Louisville Mayor Greg Fischer (D) declared a state of emergency Tuesday in anticipation of an announcement and "the potential for civil unrest." Law enforcement leaders have canceled days off for police, and officers were told to prepare to work 12-hour shifts.
Kentucky Attorney General Daniel Cameron (R) has given no public indication of when he will conclude his four-month investigation of the drug raid that led to the fatal shooting of Taylor in her apartment shortly after midnight March 13. "An investigation, if done properly, cannot follow a specific timeline," he said in a statement earlier this month.
One of the officers involved in the Taylor case, Sgt. Jonathan Mattingly, sparked more controversy in the city — which has experienced more than four months of protests — with an email to fellow officers Tuesday morning that characterized police as defenders of order against forces of evil.
“You DO NOT DESERVE to be in this position,” Mattingly told the officers. “The position that allows thugs to get in your face and yell, curse and degrade you. Throw bricks, bottles and urine on you and expect you to do nothing. It goes against EVERYTHING we were all taught in the academy.”
Kent Wicker, an attorney for Mattingly, confirmed his client sent the email, which was first reported by Vice News.
Louisville police killed Taylor while executing a “no knock” search warrant. They uncovered no illegal substances in her apartment, which they entered using a battering ram. Taylor’s boyfriend, Kenneth Walker, 27, who said he feared intruders, fired a shot with a legally owned gun, striking Mattingly. The officers fired back, and Taylor was struck five times.
Officer Brett Hankison was terminated in June in a letter from the department that alleged he “blindly” fired his weapon 10 times into Taylor’s apartment. Mattingly and Officer Myles Cosgrove, who also fired into Taylor’s apartment, have been placed on administrative leave.
Cameron’s office began investigating the shooting after Louisville police turned over the results of an internal probe in May.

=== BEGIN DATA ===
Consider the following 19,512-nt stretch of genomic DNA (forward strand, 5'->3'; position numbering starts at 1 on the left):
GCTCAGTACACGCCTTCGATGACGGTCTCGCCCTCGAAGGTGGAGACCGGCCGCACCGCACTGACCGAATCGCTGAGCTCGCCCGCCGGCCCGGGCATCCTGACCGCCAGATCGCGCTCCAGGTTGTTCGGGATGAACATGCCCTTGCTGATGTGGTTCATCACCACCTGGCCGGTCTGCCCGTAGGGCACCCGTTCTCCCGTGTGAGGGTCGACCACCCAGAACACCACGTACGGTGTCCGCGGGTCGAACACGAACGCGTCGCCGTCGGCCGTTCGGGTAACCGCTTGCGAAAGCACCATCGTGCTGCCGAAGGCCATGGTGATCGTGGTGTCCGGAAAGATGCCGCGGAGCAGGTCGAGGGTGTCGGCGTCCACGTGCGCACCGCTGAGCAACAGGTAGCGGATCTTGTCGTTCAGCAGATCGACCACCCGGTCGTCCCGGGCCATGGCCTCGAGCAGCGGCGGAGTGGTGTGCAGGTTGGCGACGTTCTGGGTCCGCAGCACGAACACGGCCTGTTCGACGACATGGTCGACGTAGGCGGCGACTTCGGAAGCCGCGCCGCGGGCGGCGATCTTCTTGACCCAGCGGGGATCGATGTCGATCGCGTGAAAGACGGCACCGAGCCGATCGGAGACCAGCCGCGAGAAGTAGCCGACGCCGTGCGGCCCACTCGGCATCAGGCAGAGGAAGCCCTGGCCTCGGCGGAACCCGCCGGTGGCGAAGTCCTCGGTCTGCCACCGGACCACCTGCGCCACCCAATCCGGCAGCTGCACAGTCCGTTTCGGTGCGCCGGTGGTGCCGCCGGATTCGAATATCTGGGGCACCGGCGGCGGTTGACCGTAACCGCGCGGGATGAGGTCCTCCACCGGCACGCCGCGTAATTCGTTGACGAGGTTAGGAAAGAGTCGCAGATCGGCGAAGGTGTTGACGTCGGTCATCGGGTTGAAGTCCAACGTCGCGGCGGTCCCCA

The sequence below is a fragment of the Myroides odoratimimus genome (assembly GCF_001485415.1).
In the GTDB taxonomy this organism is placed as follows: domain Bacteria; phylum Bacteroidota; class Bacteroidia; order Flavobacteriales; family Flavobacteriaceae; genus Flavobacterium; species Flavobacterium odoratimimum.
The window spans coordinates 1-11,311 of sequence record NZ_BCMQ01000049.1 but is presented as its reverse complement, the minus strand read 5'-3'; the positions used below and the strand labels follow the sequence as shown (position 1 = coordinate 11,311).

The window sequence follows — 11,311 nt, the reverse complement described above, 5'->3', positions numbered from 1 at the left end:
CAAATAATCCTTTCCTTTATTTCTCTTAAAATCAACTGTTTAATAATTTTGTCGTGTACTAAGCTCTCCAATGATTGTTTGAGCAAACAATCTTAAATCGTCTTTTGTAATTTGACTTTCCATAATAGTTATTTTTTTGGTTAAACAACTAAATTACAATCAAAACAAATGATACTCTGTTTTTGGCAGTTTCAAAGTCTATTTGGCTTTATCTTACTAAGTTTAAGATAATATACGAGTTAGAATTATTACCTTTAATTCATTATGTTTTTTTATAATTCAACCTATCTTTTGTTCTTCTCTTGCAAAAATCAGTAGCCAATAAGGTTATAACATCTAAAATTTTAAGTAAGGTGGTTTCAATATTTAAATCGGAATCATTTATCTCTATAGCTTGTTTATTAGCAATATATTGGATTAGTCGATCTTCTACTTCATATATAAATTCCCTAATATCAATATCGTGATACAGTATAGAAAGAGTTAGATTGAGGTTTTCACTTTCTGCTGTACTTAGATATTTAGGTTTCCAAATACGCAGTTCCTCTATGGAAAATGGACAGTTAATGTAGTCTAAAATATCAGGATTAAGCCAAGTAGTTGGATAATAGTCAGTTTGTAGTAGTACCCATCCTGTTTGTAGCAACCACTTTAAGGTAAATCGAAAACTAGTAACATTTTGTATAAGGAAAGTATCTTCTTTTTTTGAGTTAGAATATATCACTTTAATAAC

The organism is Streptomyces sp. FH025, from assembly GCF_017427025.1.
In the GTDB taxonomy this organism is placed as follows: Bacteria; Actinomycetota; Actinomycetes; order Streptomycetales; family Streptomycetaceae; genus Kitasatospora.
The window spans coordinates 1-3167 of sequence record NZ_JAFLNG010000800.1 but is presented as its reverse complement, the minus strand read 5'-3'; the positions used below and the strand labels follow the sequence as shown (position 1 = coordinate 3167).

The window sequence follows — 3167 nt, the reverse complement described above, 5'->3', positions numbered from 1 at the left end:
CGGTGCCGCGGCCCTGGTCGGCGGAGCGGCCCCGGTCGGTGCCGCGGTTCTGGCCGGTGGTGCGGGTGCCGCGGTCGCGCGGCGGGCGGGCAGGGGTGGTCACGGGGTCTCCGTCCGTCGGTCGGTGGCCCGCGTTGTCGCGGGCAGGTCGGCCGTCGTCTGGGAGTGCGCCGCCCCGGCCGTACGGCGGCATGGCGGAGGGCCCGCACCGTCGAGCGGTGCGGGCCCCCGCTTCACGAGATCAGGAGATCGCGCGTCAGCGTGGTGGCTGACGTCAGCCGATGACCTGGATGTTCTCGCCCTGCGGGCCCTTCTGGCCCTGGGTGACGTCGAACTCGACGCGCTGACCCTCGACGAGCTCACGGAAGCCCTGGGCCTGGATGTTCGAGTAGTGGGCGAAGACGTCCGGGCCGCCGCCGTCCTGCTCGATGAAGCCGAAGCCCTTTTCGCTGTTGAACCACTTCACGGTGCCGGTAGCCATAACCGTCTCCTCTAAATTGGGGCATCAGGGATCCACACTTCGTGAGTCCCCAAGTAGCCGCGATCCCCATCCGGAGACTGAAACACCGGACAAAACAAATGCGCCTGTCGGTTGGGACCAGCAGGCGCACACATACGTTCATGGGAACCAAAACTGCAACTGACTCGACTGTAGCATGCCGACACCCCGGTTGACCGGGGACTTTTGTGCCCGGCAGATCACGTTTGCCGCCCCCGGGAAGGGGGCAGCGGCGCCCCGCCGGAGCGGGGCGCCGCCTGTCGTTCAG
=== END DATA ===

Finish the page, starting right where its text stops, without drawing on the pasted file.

A decision about charges could hinge upon an interpretation of Kentucky’s “castle doctrine.” Legal analysts have said the law allows someone to use lethal force if they fear for their life when faced with a possible aggressor. But Kentucky’s castle doctrine has an explicit exception for situations in which “a peace officer . . . enters or attempts to enter a dwelling, residence, or vehicle in the performance of his or her official duties, and the officer identified himself or herself in accordance with any applicable law.”
Fischer (D) said Tuesday that he does not know when Cameron will announce his decision in the case, but he signaled it could be imminent.
“We don’t know when the announcement will come, but we must prepare for it,” Fischer said. “Our goal is ensuring space and opportunity for potential protesters to gather and express their First Amendment rights after the announcement.”
Fischer said the city will close some streets in downtown Louisville to vehicular traffic, and he said that his emergency order gave him the power to impose a curfew. Kentucky Gov. Andy Beshear (D) has said he is prepared to deploy the National Guard and state police to support Louisville police.
Meanwhile, anticipation gripped the city and those involved in the Taylor case.
“This should’ve been an easy indictment,” wrote Taylor family attorney Sam Aguiar in a Facebook post Tuesday. He has accused the officers of recklessly firing bullets into Taylor’s apartment.
“Our city is on edge,” he wrote. “I’ve been pacing for eight hours today.”